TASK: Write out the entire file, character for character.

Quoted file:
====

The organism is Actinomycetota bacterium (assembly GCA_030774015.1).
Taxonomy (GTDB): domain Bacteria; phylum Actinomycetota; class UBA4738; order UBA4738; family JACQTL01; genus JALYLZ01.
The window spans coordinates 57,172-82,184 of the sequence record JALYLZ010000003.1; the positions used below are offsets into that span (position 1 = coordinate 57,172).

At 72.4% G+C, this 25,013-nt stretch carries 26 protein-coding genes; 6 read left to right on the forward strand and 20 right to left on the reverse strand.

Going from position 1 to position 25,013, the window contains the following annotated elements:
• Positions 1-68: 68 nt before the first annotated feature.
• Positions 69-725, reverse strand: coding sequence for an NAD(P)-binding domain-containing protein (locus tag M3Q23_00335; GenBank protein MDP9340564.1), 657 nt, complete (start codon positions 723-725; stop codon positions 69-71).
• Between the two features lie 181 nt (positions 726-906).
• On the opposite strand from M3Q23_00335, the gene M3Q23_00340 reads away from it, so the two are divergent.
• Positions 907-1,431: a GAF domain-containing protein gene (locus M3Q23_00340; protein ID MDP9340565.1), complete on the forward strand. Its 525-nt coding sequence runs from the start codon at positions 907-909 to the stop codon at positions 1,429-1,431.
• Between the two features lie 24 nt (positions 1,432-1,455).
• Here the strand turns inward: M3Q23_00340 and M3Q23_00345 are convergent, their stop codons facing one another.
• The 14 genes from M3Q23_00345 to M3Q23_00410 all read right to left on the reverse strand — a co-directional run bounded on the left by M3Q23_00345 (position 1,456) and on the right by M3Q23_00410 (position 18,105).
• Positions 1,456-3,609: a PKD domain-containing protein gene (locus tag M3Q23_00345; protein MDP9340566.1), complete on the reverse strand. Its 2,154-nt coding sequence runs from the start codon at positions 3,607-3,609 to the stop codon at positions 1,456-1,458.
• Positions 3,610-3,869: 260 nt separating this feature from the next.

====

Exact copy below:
The organism is Actinomycetota bacterium (assembly GCA_030774015.1).
Taxonomy (GTDB): domain Bacteria; phylum Actinomycetota; class UBA4738; order UBA4738; family JACQTL01; genus JALYLZ01.
The window spans coordinates 57,172-82,184 of the sequence record JALYLZ010000003.1; the positions used below are offsets into that span (position 1 = coordinate 57,172).

At 72.4% G+C, this 25,013-nt stretch carries 26 protein-coding genes; 6 read left to right on the forward strand and 20 right to left on the reverse strand.

Going from position 1 to position 25,013, the window contains the following annotated elements:
• Positions 1-68: 68 nt before the first annotated feature.
• Positions 69-725, reverse strand: coding sequence for an NAD(P)-binding domain-containing protein (locus tag M3Q23_00335; GenBank protein MDP9340564.1), 657 nt, complete (start codon positions 723-725; stop codon positions 69-71).
• Between the two features lie 181 nt (positions 726-906).
• On the opposite strand from M3Q23_00335, the gene M3Q23_00340 reads away from it, so the two are divergent.
• Positions 907-1,431: a GAF domain-containing protein gene (locus M3Q23_00340; protein ID MDP9340565.1), complete on the forward strand. Its 525-nt coding sequence runs from the start codon at positions 907-909 to the stop codon at positions 1,429-1,431.
• Between the two features lie 24 nt (positions 1,432-1,455).
• Here the strand turns inward: M3Q23_00340 and M3Q23_00345 are convergent, their stop codons facing one another.
• The 14 genes from M3Q23_00345 to M3Q23_00410 all read right to left on the reverse strand — a co-directional run bounded on the left by M3Q23_00345 (position 1,456) and on the right by M3Q23_00410 (position 18,105).
• Positions 1,456-3,609: a PKD domain-containing protein gene (locus tag M3Q23_00345; protein MDP9340566.1), complete on the reverse strand. Its 2,154-nt coding sequence runs from the start codon at positions 3,607-3,609 to the stop codon at positions 1,456-1,458.
• Positions 3,610-3,869: 260 nt separating this feature from the next.